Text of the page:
• DJ on February 1, 2011, 14:18 GMT

    I don't remember who wrote it but I remember reading a small article about this match when I was young.evidently there was a windies match either on the same day or the next and the author chose to go to that match to watch sir viv play.when he was in line to enter the stadium, someone asked him who he thought was the best batsman in the world currently and he replied 'viv richards' off course.he was enthusiastically told that without doubt, the best batsman by far in world cricket is a guy called kapil dev from India after his innings of 175.the author couldn;t believe his ears! I still can't believe his score! excellent article Andy and most welcome to India

  • jaideep on February 1, 2011, 5:05 GMT

    Innings of a lifetime. Switched off the radio at 17 for 5. Then checked the score on Khel Samachar broadcast on AIR at 7.00 pm. India 260 odd for 8 and Kapil Dev 175 not out. Cud not believe it at all. It was like dream. I read somewhere that Kapil has managed to get an amateur recording of his innings from a spectator who was present at the ground that day. Does anyone know more about this ?

  • saurabh on January 31, 2011, 4:53 GMT

    Andy During the Bizz End of the WC 2011 I am completely free and would like to volunteer to work with you on your Dream Gig :)))

  • Kiran Raj on January 31, 2011, 2:09 GMT

    Andy, I love reading all your articles. Your work is truly unique and I am a big fan!

  • Ameen on January 30, 2011, 20:00 GMT

    Come Feb, and we will be reading Andy daily here. All the ingredients to make this world cup fascinating.

  • Santanu Chakraborty on January 30, 2011, 15:02 GMT

    Hi Andy,

    I have read some of your articles and they are, as most of the readers say, hilarious. But I have read this one and I must say that it is much more nostalgic than hilarious - not only from the point of view of a Kapil fan or an Indian fan, but also from the point of view of an eight year old. Andy, you had been lucky to watch that masterclass of an innings and acquiring that autograph from the first little master of international cricket. I am also really really doubtful howmany noncricketers had such a big fortune of having both of those! I should say that it almost brought tears to my eyes. And I always recognize those creations as the best which are capable of doing that. Hat off to you, Andy!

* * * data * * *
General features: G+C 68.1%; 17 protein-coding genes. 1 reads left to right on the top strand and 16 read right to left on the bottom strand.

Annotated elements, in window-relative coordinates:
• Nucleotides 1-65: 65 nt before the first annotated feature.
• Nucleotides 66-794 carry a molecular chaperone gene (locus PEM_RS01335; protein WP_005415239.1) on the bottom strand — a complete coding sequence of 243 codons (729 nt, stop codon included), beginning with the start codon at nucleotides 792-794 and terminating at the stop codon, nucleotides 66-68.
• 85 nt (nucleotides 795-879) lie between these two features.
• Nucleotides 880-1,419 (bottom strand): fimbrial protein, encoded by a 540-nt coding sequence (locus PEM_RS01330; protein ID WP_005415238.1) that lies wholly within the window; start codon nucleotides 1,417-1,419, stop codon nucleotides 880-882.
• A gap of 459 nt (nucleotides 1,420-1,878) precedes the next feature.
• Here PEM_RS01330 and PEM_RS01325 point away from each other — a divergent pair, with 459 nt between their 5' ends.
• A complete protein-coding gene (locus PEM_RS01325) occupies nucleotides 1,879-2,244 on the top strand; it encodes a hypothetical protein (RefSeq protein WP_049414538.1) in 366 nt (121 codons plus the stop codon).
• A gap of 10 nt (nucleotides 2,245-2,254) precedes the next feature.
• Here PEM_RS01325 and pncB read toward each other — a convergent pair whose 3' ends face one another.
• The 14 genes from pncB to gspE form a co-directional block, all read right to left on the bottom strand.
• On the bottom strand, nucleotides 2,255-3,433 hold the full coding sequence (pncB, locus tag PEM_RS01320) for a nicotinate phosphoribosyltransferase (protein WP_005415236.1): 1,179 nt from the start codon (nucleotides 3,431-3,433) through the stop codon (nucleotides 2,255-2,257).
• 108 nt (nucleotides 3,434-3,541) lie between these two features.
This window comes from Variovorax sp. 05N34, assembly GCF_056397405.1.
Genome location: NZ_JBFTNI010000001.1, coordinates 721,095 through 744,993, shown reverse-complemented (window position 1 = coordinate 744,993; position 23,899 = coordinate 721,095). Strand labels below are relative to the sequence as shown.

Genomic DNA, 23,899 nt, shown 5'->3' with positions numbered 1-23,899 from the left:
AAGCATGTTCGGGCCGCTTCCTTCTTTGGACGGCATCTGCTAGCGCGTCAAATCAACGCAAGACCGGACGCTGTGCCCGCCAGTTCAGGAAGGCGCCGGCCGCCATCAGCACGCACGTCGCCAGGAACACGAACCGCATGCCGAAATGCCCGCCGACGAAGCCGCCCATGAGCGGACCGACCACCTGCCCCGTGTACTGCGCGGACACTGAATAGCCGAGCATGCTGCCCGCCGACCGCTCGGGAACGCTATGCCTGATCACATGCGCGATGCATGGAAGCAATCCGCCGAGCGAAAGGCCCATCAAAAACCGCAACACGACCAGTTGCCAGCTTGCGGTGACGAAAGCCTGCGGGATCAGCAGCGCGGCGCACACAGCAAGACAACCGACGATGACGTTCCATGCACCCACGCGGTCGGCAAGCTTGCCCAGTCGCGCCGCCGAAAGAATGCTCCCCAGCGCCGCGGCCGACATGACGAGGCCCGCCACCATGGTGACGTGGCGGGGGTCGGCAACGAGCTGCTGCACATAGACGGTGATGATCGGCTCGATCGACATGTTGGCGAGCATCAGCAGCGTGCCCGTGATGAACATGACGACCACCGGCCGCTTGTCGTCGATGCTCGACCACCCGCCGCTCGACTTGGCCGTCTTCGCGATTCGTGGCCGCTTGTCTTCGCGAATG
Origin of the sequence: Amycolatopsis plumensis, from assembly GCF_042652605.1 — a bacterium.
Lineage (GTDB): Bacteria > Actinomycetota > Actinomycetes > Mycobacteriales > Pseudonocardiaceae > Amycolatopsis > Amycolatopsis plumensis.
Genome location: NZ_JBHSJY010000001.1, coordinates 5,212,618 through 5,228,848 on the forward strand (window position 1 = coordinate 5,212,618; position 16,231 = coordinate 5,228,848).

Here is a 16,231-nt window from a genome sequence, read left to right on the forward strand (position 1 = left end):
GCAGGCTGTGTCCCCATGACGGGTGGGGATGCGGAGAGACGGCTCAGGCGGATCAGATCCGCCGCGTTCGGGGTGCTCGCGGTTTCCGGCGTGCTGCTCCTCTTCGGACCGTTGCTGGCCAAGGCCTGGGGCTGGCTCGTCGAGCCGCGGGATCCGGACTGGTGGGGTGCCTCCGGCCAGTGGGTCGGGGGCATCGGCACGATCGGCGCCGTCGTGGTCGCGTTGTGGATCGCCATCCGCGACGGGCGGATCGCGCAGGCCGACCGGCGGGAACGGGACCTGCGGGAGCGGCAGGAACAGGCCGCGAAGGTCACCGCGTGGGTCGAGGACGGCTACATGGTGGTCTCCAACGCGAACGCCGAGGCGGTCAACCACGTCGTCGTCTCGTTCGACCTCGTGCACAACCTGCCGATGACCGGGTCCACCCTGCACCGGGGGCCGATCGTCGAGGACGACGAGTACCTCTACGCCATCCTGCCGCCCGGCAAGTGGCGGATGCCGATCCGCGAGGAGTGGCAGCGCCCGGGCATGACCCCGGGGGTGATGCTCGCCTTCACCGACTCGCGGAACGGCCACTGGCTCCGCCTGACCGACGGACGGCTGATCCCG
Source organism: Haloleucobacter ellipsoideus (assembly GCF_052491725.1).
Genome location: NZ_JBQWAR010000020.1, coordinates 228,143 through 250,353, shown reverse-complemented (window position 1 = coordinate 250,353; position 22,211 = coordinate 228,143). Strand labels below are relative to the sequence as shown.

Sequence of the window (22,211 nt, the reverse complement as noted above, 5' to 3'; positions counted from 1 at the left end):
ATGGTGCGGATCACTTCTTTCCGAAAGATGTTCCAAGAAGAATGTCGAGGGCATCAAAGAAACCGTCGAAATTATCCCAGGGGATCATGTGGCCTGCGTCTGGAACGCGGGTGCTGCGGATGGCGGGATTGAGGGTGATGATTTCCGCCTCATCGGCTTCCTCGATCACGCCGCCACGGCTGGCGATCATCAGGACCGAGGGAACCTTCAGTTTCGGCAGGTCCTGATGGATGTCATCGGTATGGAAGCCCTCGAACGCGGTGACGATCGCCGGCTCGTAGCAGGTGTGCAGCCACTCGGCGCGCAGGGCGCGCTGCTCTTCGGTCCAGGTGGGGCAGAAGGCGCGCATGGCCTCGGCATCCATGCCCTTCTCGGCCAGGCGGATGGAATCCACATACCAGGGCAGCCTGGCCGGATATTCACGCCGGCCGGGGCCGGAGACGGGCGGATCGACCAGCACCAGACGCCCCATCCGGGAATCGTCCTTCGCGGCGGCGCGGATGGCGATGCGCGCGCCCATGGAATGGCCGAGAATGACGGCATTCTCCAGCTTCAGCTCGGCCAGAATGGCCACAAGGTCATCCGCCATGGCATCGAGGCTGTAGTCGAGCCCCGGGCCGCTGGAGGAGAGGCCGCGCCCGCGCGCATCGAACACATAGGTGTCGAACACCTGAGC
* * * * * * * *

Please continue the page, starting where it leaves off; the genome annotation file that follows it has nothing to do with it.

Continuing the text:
• N.C.WIJESINGHE on January 29, 2011, 14:29 GMT

    Nice article. I am envious on 2 counts. Firstly Don's Autograph and you got to see such a classic match that was not telivised. I can recall as a Uni student I was watching some boring match featuring Australia while equally bored doing a tedious bibliography and getting scores from this remarkable match intermittently.

  • Vikranth on January 29, 2011, 13:21 GMT

    Batting, bowling, fielding or Captaincy!!! Kapil contributed in one department or the other....The dearth of quality allrounders like Kapil, Jimmy, Madan Lal and Binny is hurting the team badly..... Fantabulous knock by an inspirational player....... Salute to the Captain of "KAPIL DEVILS".......